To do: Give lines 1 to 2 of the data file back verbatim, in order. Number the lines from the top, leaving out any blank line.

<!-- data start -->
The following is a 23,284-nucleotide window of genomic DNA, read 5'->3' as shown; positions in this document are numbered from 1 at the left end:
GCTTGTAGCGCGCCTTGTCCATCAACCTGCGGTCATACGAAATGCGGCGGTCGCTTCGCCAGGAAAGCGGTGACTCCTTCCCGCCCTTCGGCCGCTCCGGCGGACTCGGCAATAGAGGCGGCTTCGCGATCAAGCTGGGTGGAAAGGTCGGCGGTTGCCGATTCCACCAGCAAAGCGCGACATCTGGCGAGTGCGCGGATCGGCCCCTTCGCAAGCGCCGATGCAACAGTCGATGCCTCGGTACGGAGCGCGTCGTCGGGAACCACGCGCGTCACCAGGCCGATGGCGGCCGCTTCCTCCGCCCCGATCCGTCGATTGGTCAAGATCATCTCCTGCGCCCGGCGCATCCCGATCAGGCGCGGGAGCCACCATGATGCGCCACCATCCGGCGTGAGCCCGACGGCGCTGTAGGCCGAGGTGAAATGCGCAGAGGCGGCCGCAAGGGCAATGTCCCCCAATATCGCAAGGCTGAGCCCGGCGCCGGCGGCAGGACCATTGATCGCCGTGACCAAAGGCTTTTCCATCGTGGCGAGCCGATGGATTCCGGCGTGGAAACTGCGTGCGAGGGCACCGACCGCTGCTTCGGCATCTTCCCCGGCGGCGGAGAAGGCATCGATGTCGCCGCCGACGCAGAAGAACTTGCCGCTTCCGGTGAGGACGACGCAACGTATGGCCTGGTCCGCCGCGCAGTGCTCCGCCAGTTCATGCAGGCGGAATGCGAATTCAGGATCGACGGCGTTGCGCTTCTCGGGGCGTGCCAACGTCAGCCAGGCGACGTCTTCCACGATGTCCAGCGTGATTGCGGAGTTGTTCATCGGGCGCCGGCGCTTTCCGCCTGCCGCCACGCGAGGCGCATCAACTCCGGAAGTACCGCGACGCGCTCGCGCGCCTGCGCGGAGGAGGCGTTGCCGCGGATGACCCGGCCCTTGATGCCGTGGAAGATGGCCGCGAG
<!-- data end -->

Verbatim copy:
The following is a 23,284-nucleotide window of genomic DNA, read 5'->3' as shown; positions in this document are numbered from 1 at the left end:
GCTTGTAGCGCGCCTTGTCCATCAACCTGCGGTCATACGAAATGCGGCGGTCGCTTCGCCAGGAAAGCGGTGACTCCTTCCCGCCCTTCGGCCGCTCCGGCGGACTCGGCAATAGAGGCGGCTTCGCGATCAAGCTGGGTGGAAAGGTCGGCGGTTGCCGATTCCACCAGCAAAGCGCGACATCTGGCGAGTGCGCGGATCGGCCCCTTCGCAAGCGCCGATGCAACAGTCGATGCCTCGGTACGGAGCGCGTCGTCGGGAACCACGCGCGTCACCAGGCCGATGGCGGCCGCTTCCTCCGCCCCGATCCGTCGATTGGTCAAGATCATCTCCTGCGCCCGGCGCATCCCGATCAGGCGCGGGAGCCACCATGATGCGCCACCATCCGGCGTGAGCCCGACGGCGCTGTAGGCCGAGGTGAAATGCGCAGAGGCGGCCGCAAGGGCAATGTCCCCCAATATCGCAAGGCTGAGCCCGGCGCCGGCGGCAGGACCATTGATCGCCGTGACCAAAGGCTTTTCCATCGTGGCGAGCCGATGGATTCCGGCGTGGAAACTGCGTGCGAGGGCACCGACCGCTGCTTCGGCATCTTCCCCGGCGGCGGAGAAGGCATCGATGTCGCCGCCGACGCAGAAGAACTTGCCGCTTCCGGTGAGGACGACGCAACGTATGGCCTGGTCCGCCGCGCAGTGCTCCGCCAGTTCATGCAGGCGGAATGCGAATTCAGGATCGACGGCGTTGCGCTTCTCGGGGCGTGCCAACGTCAGCCAGGCGACGTCTTCCACGATGTCCAGCGTGATTGCGGAGTTGTTCATCGGGCGCCGGCGCTTTCCGCCTGCCGCCACGCGAGGCGCATCAACTCCGGAAGTACCGCGACGCGCTCGCGCGCCTGCGCGGAGGAGGCGTTGCCGCGGATGACCCGGCCCTTGATGCCGTGGAAGATGGCCGCGAG